The present invention is described with reference to the attached figures, wherein like reference numerals are used throughout the figures to designate similar or equivalent elements. The figures are not drawn to scale and they are provided merely to illustrate the instant invention. Several aspects of the invention are described below with reference to example applications for illustration. It should be understood that numerous specific details, relationships, and methods are set forth to provide a full understanding of the invention. One having ordinary skill in the relevant art, however, will readily recognize that the invention can be practiced without one or more of the specific details or with other methods. In other instances, well-known structures or operations are not shown in detail to avoid obscuring the invention. The present invention is not limited by the illustrated ordering of acts or events, as some acts may occur in different orders and/or concurrently with other acts or events. Furthermore, not all illustrated acts or events are required to implement a methodology in accordance with the present invention.
It will be understood that when an element is referred to as being “connected” or “coupled” to another element, it can be directly connected or coupled to the other element or intervening elements may be present. In contrast, when an element is referred to as being “directly connected” or “directly coupled” to another element, there are no intervening elements present. Other words used to describe the relationship between elements should be interpreted in a like fashion (e.g., “between” versus “directly between,” “adjacent” versus “directly adjacent,” etc.). It will be understood that, although the terms first, second, third, etc. may be used herein to describe various elements, components, regions, layers and/or sections, these elements, components, regions, layers and/or sections should not be limited by these terms. These terms are only used to distinguish one element, component, region, layer or section from another region, layer or section. Thus, a first element, component, region, layer or section discussed below could be termed a second element, component, region, layer or section without departing from the scope of example embodiments.
Spatially relative terms, such as “beneath,” “below,” “lower,” “above,” “upper” and the like, may be used herein for ease of description to describe one element or a relationship between a feature and another element or feature as illustrated in the figures. It will be understood that the spatially relative terms are intended to encompass different orientations of the device in use or operation in addition to the orientation depicted in the figures. For example, if the device in the figures is turned over, elements described as “below” or “beneath” other elements or features would then be oriented “above” the other elements or features. Thus, for example, the term “below” can encompass both an orientation which is above as well as below. The device may be otherwise oriented (rotated 90 degrees or viewed or referenced at other orientations) and the spatially relative descriptors used herein should be interpreted accordingly.
Embodiments of the invention describe packaged electronic devices comprising a package comprising a leadframe including a die pad and a first IC die mounted face up on the leadframe. The IC die comprises a plurality of TSVs that comprise electrically conductive filler material that provides interconnections from the I/O, ground and generally the power supply pads on the top side of the IC die (that includes integrated circuitry) through to the bottom side of the die to the leadframe pins and die pad of the package. The TSVs can include protruding integral TSV tips that comprise the electrically conductive filler material that extend a tip length beyond the bottom of the IC die. As used herein, a protruding integral TSV tip comprises an electrically conductive filler material and optional liner that both protrude from the bottom surface of the substrate.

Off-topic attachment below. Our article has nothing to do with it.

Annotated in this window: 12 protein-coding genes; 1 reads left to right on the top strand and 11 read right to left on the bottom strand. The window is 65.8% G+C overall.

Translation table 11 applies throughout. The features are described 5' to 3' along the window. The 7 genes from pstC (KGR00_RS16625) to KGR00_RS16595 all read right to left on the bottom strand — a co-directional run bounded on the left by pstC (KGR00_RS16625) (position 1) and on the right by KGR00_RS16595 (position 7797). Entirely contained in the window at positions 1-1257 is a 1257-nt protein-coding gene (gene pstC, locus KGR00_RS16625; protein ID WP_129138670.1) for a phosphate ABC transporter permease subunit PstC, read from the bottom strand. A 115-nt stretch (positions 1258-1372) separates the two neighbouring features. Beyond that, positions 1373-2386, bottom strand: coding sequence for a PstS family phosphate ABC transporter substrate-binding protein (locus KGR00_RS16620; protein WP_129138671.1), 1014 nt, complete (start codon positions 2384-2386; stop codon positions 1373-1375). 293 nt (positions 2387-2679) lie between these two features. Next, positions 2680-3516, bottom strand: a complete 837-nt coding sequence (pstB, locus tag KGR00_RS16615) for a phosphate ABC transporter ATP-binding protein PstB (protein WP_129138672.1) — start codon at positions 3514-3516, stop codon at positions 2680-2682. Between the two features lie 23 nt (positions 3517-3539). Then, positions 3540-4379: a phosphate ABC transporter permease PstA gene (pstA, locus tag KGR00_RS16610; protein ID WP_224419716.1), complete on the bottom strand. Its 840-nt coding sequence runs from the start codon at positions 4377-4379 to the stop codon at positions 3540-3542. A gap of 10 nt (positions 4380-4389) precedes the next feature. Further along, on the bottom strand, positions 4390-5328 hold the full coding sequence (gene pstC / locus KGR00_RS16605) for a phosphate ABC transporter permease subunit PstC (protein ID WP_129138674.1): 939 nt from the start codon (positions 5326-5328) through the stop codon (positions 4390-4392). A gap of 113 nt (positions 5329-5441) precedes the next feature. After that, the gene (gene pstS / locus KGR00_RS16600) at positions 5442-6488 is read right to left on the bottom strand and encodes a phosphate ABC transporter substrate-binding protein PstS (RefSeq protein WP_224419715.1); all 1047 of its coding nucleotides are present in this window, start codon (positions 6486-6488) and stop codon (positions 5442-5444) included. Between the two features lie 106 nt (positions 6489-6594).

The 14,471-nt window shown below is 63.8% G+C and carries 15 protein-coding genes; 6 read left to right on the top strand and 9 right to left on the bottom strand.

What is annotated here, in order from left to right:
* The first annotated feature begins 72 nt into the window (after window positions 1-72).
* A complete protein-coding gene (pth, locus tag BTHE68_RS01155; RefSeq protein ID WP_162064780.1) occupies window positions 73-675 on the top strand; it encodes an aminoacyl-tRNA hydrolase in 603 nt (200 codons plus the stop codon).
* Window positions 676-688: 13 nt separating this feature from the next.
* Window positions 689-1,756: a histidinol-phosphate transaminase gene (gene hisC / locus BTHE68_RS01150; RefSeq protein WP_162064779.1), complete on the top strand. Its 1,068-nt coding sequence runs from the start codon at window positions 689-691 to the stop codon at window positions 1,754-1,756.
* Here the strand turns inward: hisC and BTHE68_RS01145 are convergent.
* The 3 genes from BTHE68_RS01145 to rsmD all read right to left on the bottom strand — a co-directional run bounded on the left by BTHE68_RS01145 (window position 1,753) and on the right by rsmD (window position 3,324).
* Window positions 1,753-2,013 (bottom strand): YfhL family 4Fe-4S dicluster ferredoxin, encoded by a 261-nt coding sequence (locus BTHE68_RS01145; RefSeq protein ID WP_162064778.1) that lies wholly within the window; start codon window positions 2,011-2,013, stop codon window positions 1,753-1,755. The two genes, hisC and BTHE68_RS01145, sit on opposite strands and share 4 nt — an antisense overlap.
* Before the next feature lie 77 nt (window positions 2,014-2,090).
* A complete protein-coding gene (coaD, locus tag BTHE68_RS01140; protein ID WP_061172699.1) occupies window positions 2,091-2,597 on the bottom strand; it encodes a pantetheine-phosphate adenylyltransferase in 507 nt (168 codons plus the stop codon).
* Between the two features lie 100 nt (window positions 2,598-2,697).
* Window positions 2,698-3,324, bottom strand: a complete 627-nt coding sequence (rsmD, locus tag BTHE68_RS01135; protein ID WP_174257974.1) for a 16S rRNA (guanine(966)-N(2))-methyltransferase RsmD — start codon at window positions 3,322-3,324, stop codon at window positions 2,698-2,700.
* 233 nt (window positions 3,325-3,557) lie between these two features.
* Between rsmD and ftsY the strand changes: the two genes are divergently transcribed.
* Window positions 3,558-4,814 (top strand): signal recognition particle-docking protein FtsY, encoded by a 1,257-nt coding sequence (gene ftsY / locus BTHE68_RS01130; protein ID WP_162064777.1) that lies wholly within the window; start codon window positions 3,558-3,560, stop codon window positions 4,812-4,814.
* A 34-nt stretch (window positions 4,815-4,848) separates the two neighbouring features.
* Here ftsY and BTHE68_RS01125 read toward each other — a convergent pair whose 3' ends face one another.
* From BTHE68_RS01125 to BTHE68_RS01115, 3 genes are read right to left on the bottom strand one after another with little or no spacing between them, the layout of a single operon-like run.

The tip length is generally 1 to 50 μm, and is typically at least 5 microns. The TSVs can also include a liner, typically a dielectric liner where electrically isolation of the TSV is desired. At the end of this detailed description and exemplary method for forming TSVs is described for forming die having dielectric lined TSVs having protruding integral TSV tips that protrude from the bottom side of the die having a dielectric tip liner along a portion of the tip height. However, other processes sequences may also be used with embodiments of the invention.
Throughout this application, the term “leadframe” is defined as that packaging constituent that is mechanically attached to the semiconductor die by either an epoxy material or matrix of solder balls and that facilitates electrically connecting the integrated circuit to another electronic component. Typically leadframes in the industry are made from electrically conductive metals such as copper or Alloy-42 and quite often contain a thin coating of silver, gold or palladium. However, in this application, the term leadframes also refers to organic substrates or interposers commonly used in area array packages. Electronic substrates or interposers consist of an insulating material having electrically conductive paths extending through the interposer from one surface to the opposite surface forming electrical entry and exit paths.
Leadframe 130 includes a plurality of I/O signal lead frame pins including pin 131, power pin 132 and centrally located die pad 135 for mounting and grounding IC die 105. IC die 105 is seen to extend beyond die pad 135 to reach lead frame pins 131 and 132. The plurality of TSVs (collectively TSVs 110) include a first TSV 110(a) that couples a pad 115 (e.g., VDD pad) of the IC die 105 to lead pin 132, a second TSV 110(b) that couples another pad 116 (e.g., an input or output pad) to lead pin 131, and TSVs 110(c)-(f) that each couple other pads 117(a)-(d) to mount and ground die pad 135 for ground connections for IC die 105.